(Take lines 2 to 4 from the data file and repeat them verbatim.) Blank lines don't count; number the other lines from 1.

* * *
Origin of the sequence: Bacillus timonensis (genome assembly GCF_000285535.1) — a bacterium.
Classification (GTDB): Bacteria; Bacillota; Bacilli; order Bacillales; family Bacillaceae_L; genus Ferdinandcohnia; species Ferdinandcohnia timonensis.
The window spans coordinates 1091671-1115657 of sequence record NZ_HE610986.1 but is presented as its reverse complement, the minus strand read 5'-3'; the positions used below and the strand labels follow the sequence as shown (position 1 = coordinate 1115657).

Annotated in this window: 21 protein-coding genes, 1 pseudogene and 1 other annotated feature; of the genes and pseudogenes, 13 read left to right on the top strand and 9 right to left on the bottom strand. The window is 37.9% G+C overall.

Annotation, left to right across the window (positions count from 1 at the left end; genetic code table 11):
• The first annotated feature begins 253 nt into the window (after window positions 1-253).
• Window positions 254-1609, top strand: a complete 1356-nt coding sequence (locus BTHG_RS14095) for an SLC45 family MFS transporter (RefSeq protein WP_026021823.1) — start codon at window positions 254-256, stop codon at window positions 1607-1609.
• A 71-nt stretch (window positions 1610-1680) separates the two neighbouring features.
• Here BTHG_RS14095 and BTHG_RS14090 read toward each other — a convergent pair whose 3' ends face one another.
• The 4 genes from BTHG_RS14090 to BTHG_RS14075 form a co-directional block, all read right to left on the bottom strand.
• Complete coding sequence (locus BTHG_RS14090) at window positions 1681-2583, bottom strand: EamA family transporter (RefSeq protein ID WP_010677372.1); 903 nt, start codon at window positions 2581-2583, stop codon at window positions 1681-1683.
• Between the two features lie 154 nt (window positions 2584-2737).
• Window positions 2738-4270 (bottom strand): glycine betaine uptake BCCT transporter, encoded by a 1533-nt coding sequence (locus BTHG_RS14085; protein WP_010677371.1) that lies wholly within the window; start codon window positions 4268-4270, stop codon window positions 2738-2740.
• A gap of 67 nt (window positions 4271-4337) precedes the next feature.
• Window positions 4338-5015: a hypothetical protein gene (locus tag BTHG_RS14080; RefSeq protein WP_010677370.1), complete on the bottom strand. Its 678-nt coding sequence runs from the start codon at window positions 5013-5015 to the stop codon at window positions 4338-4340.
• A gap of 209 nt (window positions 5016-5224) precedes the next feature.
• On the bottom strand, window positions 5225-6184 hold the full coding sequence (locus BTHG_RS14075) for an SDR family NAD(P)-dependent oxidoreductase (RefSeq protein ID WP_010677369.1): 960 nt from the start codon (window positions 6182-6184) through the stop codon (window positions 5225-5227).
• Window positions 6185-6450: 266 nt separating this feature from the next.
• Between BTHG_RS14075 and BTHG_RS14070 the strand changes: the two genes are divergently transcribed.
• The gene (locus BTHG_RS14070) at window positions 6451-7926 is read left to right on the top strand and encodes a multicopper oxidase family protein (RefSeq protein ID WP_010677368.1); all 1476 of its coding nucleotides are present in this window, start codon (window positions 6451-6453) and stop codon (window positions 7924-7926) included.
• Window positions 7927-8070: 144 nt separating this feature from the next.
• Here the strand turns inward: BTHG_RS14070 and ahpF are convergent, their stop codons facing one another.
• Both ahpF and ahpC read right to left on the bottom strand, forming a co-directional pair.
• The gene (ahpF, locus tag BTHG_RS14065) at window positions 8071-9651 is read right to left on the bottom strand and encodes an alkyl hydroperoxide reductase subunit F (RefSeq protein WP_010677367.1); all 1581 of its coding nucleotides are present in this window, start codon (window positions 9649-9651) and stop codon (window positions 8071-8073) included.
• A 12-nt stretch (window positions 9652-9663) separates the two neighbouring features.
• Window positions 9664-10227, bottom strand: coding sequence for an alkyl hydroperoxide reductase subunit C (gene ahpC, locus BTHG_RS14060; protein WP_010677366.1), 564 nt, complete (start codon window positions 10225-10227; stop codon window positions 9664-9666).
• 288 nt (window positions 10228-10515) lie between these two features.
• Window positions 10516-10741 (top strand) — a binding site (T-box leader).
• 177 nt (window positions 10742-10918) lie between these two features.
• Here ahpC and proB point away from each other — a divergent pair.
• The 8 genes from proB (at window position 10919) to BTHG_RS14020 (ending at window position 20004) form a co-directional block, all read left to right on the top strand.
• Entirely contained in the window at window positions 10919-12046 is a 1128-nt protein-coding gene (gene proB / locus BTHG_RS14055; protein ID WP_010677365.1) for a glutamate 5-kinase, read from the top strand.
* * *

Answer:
Classification (GTDB): Bacteria; Bacillota; Bacilli; order Bacillales; family Bacillaceae_L; genus Ferdinandcohnia; species Ferdinandcohnia timonensis.
The window spans coordinates 1091671-1115657 of sequence record NZ_HE610986.1 but is presented as its reverse complement, the minus strand read 5'-3'; the positions used below and the strand labels follow the sequence as shown (position 1 = coordinate 1115657).

Annotated in this window: 21 protein-coding genes, 1 pseudogene and 1 other annotated feature; of the genes and pseudogenes, 13 read left to right on the top strand and 9 right to left on the bottom strand. The window is 37.9% G+C overall.